Child Support Modification Amendment
by Clifford J. Petroske, Esq.
November 28, 2010
Since the enactment of the Child Support Standards Act ("CSSA") in 1989 a set percentage of income has been the "presumptively correct" amount of child support, regardless of the pre-existing financial obligations of the non-custodial parent. Now, the Low Income Support Obligation and Performance Improvement Act brings the same mathematical precision to the modification of an existing child support obligation.
The new law provides that a court may modify a child support order where: (1) three years has passed since the existing order was issued; or (2) either party’s income has changed by fifteen percent or more since the existing order was issued. Once the custodial parent has met one of these thresholds, the non-custodial parent’s income is again subjected to the calculation of support under the CSSA in the same way as support was initially calculated.
This may not come as a surprise to some. In my experience, many people believe that the law has always allowed child support to be modified at any time simply for the asking. Until now, however, a modification of support was difficult to obtain. This worked to the advantage of many non-custodial parents, for whom the upward modification of child support almost always imposed a financial hardship.
Historically, New York Courts were reluctant to simply increase child support and potentially force a non-custodial parent into default on his or her financial obligations unless there was some "unanticipated and unreasonable" change of circumstances, or the expenses incurred in raising the child had increased and the custodial parent was simply unable to make ends meet. Meeting one of these standards was never easy. If the custodial parent did not come to court with proof of how the children’s expenses have increased (i.e., documents showing expenses at the time of the original order, as well as documents showing current expenses), along with proof of income being insufficient to meet those expenses, he or she had little hope of proving the financial need to obtain an upward modification. In cases with a prior agreement setting the amount of child support (as opposed to an award of support set by the court after a trial) and where the child’s basic needs were not in danger of being unmet, the custodial parent had to have a "substantial change of circumstances" that was both "unanticipated and unreasonable." In practice, such circumstances were hard to find and prove.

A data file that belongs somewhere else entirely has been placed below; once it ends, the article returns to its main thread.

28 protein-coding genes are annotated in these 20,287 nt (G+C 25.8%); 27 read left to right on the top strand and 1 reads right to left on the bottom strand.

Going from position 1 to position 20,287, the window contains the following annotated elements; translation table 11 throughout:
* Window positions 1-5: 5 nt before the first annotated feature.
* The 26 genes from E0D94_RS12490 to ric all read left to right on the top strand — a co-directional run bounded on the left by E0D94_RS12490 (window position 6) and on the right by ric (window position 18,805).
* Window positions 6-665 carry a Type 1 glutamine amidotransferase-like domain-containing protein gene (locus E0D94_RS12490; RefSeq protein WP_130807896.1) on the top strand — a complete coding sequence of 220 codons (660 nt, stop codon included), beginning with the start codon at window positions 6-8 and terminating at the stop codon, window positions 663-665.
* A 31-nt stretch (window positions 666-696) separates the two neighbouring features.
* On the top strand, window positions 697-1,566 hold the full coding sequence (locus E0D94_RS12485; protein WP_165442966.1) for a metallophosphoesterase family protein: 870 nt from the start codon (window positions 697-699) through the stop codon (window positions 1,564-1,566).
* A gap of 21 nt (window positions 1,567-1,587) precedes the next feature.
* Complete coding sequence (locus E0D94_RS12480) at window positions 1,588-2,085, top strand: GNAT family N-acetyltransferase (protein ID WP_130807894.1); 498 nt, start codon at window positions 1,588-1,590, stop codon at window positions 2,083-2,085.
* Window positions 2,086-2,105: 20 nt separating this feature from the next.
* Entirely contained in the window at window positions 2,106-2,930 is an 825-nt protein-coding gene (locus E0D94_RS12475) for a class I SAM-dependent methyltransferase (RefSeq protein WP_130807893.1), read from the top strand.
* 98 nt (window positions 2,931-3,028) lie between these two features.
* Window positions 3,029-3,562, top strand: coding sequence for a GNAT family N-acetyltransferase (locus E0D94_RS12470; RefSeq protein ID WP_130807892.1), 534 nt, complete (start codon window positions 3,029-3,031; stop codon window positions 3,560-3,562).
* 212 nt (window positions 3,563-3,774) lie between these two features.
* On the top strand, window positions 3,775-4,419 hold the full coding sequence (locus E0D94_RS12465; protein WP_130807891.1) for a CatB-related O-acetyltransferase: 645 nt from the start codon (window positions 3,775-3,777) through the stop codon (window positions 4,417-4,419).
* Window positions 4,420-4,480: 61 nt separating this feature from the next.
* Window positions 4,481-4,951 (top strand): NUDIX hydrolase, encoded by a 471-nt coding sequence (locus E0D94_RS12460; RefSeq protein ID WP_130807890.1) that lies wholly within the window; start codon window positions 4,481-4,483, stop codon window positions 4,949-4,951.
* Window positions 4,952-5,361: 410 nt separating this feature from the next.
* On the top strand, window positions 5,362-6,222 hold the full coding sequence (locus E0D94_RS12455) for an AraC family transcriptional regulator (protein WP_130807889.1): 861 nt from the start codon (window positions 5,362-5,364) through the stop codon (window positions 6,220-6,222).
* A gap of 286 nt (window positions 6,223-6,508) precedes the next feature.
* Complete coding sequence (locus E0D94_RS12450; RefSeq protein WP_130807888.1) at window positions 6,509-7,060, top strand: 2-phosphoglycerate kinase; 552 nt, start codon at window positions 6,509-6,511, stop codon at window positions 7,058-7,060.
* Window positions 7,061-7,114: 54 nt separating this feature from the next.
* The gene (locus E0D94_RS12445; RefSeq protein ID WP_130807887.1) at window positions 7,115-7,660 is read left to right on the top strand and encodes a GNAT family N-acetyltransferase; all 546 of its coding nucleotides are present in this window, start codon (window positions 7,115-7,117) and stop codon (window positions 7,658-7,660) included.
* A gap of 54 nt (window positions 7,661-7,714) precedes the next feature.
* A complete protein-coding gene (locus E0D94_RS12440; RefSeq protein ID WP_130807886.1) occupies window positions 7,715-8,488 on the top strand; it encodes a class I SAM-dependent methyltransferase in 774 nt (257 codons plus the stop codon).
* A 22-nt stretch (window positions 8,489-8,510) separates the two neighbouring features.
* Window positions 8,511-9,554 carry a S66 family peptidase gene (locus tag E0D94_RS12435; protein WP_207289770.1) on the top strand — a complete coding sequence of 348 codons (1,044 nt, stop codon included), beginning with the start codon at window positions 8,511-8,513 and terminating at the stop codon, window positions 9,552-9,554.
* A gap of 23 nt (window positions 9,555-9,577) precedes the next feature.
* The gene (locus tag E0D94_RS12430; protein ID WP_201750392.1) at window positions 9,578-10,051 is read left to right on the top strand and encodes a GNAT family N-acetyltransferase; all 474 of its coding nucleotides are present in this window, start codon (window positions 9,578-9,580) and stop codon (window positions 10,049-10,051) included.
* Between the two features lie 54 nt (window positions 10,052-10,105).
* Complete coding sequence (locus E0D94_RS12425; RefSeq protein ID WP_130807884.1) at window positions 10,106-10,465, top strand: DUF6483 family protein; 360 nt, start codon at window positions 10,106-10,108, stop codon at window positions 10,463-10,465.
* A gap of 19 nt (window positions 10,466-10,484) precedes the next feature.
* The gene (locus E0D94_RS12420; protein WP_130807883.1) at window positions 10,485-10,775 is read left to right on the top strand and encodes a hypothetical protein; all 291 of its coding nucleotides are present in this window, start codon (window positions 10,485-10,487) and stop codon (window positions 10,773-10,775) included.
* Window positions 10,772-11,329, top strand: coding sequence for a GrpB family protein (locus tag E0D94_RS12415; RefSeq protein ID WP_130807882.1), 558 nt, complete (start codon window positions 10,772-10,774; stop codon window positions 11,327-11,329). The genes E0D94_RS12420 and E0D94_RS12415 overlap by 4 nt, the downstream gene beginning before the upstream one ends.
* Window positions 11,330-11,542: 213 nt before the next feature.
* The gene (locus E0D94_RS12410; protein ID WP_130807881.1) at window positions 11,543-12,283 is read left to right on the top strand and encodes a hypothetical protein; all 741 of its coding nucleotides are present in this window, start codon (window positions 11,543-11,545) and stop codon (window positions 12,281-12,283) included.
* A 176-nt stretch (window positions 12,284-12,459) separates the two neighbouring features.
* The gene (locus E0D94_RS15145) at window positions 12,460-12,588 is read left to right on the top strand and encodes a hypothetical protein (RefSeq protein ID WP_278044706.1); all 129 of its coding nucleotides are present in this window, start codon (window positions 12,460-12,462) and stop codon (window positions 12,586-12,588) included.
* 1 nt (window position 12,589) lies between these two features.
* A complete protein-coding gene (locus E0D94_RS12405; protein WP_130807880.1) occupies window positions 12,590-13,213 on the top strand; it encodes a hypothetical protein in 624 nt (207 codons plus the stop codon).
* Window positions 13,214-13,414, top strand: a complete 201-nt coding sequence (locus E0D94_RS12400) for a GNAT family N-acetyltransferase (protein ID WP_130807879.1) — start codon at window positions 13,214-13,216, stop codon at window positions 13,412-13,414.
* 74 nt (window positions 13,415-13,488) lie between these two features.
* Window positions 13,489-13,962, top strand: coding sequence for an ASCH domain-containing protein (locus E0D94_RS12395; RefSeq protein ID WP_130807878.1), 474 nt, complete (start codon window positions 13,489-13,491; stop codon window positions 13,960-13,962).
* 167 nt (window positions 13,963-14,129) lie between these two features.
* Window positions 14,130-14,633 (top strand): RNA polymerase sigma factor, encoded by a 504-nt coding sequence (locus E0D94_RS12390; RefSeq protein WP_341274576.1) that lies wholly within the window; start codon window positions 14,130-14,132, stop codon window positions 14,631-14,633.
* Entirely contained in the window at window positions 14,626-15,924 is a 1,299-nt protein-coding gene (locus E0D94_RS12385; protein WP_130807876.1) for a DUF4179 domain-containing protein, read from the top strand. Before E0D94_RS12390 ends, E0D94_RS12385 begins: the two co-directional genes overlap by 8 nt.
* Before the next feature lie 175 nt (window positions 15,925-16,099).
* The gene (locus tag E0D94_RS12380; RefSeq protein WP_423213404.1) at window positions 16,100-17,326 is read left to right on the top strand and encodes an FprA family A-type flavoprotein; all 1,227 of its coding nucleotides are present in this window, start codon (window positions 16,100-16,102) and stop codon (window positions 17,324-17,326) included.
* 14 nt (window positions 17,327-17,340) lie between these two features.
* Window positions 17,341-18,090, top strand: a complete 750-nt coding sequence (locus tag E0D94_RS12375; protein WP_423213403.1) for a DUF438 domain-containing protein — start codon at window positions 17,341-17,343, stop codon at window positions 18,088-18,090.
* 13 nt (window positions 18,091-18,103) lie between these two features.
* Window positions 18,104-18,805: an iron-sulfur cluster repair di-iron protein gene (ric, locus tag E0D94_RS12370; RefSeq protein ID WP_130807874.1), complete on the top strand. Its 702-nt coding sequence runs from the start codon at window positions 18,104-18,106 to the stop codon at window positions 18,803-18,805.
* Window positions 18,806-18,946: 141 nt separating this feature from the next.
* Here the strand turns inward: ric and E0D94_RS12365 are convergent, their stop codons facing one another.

In recent years, a somewhat easier method of modifying child support emerged, available to custodial parents who are clients of the support collection unit. Such persons qualify for cost of living adjusted (COLA) support awards beginning two years after the entry of the existing order, if the cost of living has gone up ten percent or more during the preceding four years, and then every four years thereafter. Either party to such an order can elect to obtain a new child support determination, and opt out of the COLA order. This method of support modification still exists under FCA 413-a, but is only available to clients of the support collection unit. Its application is even more restricted because of the economy. Such a modification depends upon the existence of a ten percent or greater increase in the cost of living occurring within four years. As things stand with the economy, recent annual increases in the Consumer Price Index are well below the 2.5% growth rate anticipated by the statute for a child support modification to be available within four years after the date the existing support order issued (i.e., 10% growth in the CPI can only be reached in four years by 2.5% or greater annual growth rate). For this reason, this method of modification remains effectively unavailable in the short term.